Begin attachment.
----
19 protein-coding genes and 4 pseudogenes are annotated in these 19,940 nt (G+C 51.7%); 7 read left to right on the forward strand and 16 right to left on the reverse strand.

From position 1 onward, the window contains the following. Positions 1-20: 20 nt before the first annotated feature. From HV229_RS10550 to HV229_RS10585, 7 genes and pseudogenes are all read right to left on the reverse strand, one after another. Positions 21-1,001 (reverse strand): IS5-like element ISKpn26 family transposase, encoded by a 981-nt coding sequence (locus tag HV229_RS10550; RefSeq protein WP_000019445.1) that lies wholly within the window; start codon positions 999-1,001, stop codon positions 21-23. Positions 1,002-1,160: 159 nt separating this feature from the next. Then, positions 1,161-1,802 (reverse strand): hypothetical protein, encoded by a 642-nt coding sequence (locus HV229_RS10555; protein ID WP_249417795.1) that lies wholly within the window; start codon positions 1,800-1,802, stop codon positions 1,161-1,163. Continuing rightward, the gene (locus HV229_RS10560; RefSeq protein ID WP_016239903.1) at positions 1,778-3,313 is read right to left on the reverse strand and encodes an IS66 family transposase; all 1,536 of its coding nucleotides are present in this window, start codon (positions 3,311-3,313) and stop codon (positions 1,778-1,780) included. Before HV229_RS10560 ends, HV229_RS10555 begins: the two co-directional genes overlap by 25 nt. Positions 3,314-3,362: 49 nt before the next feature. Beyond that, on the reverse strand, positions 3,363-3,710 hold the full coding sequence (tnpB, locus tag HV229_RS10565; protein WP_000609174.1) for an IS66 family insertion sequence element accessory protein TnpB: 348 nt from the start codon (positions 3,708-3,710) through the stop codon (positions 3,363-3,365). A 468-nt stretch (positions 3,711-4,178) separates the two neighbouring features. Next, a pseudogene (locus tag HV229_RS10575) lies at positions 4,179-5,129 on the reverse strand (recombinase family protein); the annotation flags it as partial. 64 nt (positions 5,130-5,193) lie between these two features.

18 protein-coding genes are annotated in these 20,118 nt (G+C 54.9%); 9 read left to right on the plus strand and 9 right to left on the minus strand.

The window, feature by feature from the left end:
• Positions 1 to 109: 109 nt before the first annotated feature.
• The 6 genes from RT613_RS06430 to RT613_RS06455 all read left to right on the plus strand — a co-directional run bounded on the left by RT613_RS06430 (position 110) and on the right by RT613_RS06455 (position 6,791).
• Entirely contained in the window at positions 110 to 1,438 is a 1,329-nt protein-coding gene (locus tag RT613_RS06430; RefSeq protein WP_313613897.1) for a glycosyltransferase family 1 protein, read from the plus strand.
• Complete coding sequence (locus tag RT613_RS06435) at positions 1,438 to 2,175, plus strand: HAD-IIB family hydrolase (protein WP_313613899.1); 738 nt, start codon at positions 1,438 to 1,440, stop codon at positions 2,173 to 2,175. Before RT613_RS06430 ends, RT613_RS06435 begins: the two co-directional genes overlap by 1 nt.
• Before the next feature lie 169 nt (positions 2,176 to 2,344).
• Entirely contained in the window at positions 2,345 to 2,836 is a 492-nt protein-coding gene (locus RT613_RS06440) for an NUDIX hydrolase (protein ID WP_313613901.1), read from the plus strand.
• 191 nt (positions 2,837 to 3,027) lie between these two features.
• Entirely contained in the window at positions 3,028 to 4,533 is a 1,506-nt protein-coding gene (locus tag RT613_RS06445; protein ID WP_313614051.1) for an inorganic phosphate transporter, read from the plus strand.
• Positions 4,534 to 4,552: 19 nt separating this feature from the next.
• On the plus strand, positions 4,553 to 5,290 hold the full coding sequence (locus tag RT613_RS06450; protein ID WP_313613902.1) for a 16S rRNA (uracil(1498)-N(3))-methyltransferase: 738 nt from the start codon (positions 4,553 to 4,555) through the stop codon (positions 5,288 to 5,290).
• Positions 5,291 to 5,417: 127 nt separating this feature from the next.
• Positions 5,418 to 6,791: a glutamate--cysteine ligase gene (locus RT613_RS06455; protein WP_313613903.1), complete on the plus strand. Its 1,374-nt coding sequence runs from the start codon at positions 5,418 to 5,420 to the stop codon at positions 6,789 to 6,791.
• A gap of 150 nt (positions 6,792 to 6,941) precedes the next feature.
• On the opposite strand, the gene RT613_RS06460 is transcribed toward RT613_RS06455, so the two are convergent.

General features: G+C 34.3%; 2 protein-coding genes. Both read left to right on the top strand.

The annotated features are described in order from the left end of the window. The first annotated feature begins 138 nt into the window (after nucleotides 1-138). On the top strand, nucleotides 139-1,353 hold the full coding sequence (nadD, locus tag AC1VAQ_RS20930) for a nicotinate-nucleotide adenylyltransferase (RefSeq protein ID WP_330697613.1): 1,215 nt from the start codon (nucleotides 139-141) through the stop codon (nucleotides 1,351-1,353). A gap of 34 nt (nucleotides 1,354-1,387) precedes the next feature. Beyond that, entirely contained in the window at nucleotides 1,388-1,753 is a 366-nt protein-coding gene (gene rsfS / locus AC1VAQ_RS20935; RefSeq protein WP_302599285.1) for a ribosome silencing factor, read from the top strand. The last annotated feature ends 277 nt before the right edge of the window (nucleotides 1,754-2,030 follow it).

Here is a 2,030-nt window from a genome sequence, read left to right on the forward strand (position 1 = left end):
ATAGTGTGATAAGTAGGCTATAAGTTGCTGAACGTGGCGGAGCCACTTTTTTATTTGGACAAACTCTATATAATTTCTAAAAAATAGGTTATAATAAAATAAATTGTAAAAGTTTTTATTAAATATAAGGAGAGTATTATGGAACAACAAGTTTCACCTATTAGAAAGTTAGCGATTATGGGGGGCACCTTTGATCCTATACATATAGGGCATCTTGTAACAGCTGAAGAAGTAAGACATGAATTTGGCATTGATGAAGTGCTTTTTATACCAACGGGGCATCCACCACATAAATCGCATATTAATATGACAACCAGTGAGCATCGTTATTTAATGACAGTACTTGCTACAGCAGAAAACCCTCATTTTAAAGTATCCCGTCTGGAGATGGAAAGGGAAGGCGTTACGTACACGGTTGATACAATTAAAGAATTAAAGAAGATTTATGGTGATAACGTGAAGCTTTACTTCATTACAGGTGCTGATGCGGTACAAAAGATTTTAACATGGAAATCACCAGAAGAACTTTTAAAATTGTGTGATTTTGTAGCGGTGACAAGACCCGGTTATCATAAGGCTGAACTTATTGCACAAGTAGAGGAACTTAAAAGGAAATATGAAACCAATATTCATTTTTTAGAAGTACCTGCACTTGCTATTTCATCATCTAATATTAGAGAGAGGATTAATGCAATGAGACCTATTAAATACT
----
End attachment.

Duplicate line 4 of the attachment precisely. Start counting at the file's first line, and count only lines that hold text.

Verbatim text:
The window, feature by feature from the left end: